Interview with Lilly Blaudszun
Lilly Blaudszun – a name that has repeatedly been in the media in the last few months. She quickly became well-known as a young and aspiring member of the Jusos (Young Social Democrats, SPD). Now she is studying law here in Frankfurt (Oder) at the Viadrina. "On the side”, she is active on social media and in corona times hosted livestreams on her Instagram account with well-known politicians like Manuela Schwesig, Kevin Kühnert and Katarina Barley. Additionally, she juggles initiatives at university, hobbies, family and friends, and time for oneself, although studying law does not come with little effort itself. So the question arises, how can one reconcile all that?
You have to reconcile a lot. Your law studies, the work at the Bundestag, Twitter and other social media. Is there still time for hobbies, friends, free time, Netflix and things like that?
Yes, fortunately! And if I don't have it sometimes, I take it very consciously. You can only achieve such a workload if you have a good balance.
Your private life and politics seem to be closely linked. Is it possible to separate them, and do you even want to?
I show a lot from my private life, but I also hold back a lot. Unlike me, my family, for example, has decided not to be in public. I respect that and I want to protect them. It is not always easy and as a left-wing politician it is certainly not always safe, so I would like to spare them from that as well.
Do you see yourself as a role model? How do you pay attention to that in your everyday life?
It is not my job to assess whether I am a role model. But I am well aware that I have a large reach – for example, in December I reached 2 million followers on Twitter alone. Of course, that means an enormous responsibility for me, which I also want to live up to. But I don't let this influence me or say my opinion less clearly because of that. At the end of the day, I'm just a normal young person: I also make mistakes, I also like to party and you'll see me walking around campus with a Club Mate and a kebab in my hand. The difference is that I do all that much more publicly than many others.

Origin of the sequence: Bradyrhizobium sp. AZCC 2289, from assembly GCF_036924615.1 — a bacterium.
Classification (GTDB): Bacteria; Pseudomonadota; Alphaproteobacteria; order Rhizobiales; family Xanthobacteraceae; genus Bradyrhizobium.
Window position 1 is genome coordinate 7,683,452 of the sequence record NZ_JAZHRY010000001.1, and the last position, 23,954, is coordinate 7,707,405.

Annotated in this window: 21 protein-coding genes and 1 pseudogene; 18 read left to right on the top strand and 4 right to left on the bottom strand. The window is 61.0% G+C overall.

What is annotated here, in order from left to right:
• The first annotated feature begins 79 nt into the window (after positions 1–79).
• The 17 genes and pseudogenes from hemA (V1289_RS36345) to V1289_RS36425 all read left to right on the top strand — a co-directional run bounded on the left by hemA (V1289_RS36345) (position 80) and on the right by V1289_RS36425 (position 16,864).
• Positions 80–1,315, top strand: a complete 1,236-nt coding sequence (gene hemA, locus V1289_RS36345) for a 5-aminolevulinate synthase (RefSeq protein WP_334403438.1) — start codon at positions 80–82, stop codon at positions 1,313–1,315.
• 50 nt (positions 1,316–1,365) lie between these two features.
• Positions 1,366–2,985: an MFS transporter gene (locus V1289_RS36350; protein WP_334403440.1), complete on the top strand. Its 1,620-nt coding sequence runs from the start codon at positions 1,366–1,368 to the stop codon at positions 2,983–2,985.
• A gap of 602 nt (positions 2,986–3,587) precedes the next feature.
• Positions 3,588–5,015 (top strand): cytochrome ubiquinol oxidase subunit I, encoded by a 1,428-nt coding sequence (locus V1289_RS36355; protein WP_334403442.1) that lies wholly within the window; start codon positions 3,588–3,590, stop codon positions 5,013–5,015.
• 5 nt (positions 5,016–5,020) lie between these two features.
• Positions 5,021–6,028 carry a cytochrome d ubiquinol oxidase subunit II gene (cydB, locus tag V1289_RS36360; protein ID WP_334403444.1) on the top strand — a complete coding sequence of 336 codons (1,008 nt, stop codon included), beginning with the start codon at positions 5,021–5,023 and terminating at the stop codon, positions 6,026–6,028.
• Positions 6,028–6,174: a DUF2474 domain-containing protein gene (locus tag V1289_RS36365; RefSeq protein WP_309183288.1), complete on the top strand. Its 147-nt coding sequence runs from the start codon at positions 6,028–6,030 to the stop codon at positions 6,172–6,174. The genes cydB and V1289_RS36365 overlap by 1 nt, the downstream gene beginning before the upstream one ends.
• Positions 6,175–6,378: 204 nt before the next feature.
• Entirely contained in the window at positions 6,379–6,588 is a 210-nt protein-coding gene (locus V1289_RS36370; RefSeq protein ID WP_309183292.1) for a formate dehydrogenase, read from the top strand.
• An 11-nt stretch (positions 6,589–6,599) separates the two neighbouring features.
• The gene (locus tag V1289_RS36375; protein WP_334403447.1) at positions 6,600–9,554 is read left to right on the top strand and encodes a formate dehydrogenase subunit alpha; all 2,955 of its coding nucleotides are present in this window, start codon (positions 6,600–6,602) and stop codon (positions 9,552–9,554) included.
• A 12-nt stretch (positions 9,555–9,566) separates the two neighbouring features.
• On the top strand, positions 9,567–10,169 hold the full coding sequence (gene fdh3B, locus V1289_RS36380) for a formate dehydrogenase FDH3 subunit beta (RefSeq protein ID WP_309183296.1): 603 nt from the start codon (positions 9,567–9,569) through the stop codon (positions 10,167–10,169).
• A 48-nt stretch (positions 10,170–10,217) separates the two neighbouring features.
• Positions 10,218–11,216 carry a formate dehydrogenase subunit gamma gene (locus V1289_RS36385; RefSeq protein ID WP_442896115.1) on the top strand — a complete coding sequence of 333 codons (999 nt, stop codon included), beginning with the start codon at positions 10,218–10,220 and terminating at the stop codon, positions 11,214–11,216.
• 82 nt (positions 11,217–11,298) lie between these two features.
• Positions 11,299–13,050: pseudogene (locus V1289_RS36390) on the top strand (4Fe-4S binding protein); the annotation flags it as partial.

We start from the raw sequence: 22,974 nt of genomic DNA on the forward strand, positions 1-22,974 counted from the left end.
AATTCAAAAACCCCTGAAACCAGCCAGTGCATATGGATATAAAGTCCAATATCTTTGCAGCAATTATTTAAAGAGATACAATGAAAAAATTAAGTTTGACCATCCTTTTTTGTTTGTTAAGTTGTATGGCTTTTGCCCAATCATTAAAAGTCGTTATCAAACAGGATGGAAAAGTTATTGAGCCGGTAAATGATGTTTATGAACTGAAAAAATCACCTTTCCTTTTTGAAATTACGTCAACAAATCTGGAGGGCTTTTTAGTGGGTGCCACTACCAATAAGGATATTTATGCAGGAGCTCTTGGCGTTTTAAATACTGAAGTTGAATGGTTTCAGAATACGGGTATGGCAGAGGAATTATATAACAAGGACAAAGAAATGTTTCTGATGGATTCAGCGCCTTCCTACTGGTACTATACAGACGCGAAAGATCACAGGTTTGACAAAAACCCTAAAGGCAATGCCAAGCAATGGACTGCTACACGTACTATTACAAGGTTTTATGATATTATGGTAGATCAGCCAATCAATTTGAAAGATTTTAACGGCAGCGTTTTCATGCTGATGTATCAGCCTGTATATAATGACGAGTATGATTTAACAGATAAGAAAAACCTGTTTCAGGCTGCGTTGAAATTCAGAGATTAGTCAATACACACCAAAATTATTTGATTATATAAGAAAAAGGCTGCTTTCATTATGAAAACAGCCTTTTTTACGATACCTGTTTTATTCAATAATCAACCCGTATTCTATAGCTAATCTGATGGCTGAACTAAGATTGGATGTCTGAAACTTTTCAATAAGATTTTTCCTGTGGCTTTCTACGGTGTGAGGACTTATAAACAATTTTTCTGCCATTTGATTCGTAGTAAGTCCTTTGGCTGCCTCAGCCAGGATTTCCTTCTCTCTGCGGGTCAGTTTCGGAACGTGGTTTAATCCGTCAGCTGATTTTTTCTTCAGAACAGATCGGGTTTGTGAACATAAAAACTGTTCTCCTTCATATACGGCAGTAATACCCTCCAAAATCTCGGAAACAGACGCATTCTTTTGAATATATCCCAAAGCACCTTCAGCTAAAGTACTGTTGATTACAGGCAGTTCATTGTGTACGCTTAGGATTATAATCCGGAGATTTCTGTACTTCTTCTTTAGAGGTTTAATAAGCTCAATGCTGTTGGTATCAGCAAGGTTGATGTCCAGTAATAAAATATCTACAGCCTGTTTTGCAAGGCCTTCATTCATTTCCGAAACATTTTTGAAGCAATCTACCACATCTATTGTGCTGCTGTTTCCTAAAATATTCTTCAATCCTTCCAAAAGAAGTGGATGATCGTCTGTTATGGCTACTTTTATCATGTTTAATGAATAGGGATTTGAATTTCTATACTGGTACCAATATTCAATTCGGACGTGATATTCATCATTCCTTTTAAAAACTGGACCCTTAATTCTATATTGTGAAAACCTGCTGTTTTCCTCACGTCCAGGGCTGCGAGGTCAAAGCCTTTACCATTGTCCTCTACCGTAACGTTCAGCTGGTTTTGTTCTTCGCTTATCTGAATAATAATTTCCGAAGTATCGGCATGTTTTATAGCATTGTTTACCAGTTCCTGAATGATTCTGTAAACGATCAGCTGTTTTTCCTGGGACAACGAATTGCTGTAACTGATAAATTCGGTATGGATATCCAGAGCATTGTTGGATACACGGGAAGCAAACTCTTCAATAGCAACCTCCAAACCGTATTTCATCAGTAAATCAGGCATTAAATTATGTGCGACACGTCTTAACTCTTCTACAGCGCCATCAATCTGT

Why study law? Why Frankfurt (Oder)?
There is probably no other course of study that offers such a comprehensive education and so many opportunities like law! To be honest, I have been wanting to be everything in my life: Doctor, agronomist and even a pastor. However, I decided to go into law, because you gain an incredibly broad knowledge of how we live together. So far, at least, I haven't had any doubts about my choice, and that applies tois right for the university, too! Three years ago, I met my current colleague during an internship, who also studied at the Viadrina and who drew my attention to it. The university suits me and my life very well. I wanted to leave Mecklenburg-Western Pomerania, but not too far away, so that I could be with my family often. It was also clear to me that I wanted to study near Berlin so that I could work there, even though I'm not a person who would like to live there. Another assetpositive point is, of course, the international orientation of the university; thinking beyond one's own borders has always guided me. After more than 6 months, I can now say that I have settled in well and feel very comfortable.
You yourself commute a lot between FFO, Berlin and Mecklenburg-Western Pomerania. What do you think of that? Is it sometimes too much for you?
My advantage is that I can do everything regardless of location. Whether I'm sitting at my desk with my laptop or on a train doesn't matter to me personally. In any case, I try to use the time wisely. Unfortunately, commuting to work also means that I often have to leave really early, which is why, frankly, I sometimes just use the journey on the RE1 for sleeping. For us as students, it's of course a huge advantage to always be able to get to Berlin relatively quickly. However, commuting to the university would really not be an option for me, because I always want to be able to get to the campus or the library spontaneously. I decided on a spatial separation between work and politics and university and private life, which is also very good for my private life and my studies.
And what about student life and initiatives? Can you really participate in university life at all? Do you feel like you're missing out?
To be honest, I can't do as much as I would like to. Viadrina has a pretty strong offer, and I would really like to take more advantage of it. For me, however, it's often simply a case of having to decide whether I really want to give away the only free evening for a meeting or use it to just sit down and take a breath. Doing everything at once doesn't work if you have a relatively heavy workload and don't want to have a burn out. That's why it's usually the latter, but you can also meet me at the Jusos or, of course, in the clubs of Frankfurt or the WG Bar.
Born "Ossi", now Frankfurt. What does the East of Germany stand for, what does the West stand for? Do you think there will be no more "Ossis" and "Wessis" in the near future? What can be done?